Rigid Body Motion
There are many different transformations of geometry allowed in EnSight. One of those geometric transformations is the rigid body transformation. The Rigid Body Transformation Tool is designed as a companion to the User Manual documentation to demonstrate the use of Rigid Body transformation on a case gold dataset.
Rigid Body Transformations. If you need to define the rotation or translation of part(s) over time at a deep level (used in calculations on the server), then consider rigid body translations (see the User Manual chapter 9 which discusses the EnSight Rigid Body File Format). This is different from rotate, zoom, and translate in that you can defined precise translations and rotations over time, and they are deep on the server for use in computations. A transient collection of rigid body transformations allow very sophisticated motion without the need to re-write all of the geometry displacements or coordinates over time. For example if a fan is spinning at 600 rpm, this is 10 revolutions per second and would require perhaps 3600 geometry files (each containing the displacement at every node or the full coordinates) to capture 10 seconds' worth of transformation in 10 deg increments. In contrast, a couple of rigid body motion files with the Euler angles for each part over time is all that is needed to define the geometry orientation and any timestep. The 3600 timesteps are created computationally instead of input from 3600 geometry or displacement files.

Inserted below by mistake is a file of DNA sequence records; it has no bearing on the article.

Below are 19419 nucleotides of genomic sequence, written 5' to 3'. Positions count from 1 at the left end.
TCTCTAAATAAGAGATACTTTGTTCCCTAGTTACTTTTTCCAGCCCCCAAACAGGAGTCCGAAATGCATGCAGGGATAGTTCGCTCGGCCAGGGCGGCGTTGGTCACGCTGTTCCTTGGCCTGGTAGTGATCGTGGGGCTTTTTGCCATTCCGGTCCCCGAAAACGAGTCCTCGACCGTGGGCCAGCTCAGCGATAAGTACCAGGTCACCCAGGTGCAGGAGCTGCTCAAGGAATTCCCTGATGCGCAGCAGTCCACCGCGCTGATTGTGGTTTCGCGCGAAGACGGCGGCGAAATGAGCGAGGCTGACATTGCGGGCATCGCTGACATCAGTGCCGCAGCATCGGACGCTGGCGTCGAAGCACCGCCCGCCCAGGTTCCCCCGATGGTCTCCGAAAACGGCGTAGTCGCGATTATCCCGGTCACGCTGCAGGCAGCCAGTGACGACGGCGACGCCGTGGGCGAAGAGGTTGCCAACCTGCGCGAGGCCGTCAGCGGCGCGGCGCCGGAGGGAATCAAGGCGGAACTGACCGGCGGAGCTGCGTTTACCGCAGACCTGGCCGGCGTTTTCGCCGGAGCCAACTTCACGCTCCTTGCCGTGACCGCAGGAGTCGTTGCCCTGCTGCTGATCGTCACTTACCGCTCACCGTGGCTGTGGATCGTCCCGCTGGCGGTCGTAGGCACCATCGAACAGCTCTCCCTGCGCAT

Rigid Body transformations are illustrated in the User Manual with EnSight Case Gold format, and, therefore demonstrated with the user defined tool using this format. To use the tool on an EnSight Case Gold file, named, for example, File.case, first open the file. Now select part(s) of interest, and double click the tool icon. The tool is designed to demonstrate the creation of a rigid body rotation on the selected parts and write it out to a case file with _rbm appended (in our example File_rbm.case) and to create two rigid body motion files, File.eet, and File.erb that you can use directly or you can edit and compare to the User Manual to get understanding of the Rigid Body File Format. Enter the following:
- Center of rotation (the geometric center is the default).
- Rotational vector (default is z axis).
- Toggle show rotation axis (ON by default) using the line tool
- Rotation speed is in RPM (revolutions per minute) which is standard Engineering nomenclature.
- Total number of timesteps. You want to choose a number of timesteps such that the angle of rotation is sufficiently small that pathlines can be successfully traced through the fan blades.
- Total time (seconds). Note #4 is in revolutions per minute, while this is in seconds. Revolutions per second is found by dividing by 60. You may want to choose a total time that allows one revolution of your fan.
- Existing case file. This should read the name of the EnSight Case Gold file, in our example File.case. This will be used to name the new case file, File_rbm.case, which will be automatically written to use rigid body motion per your parameters and read back in. The new dataset will be transient and rotate according to your specification.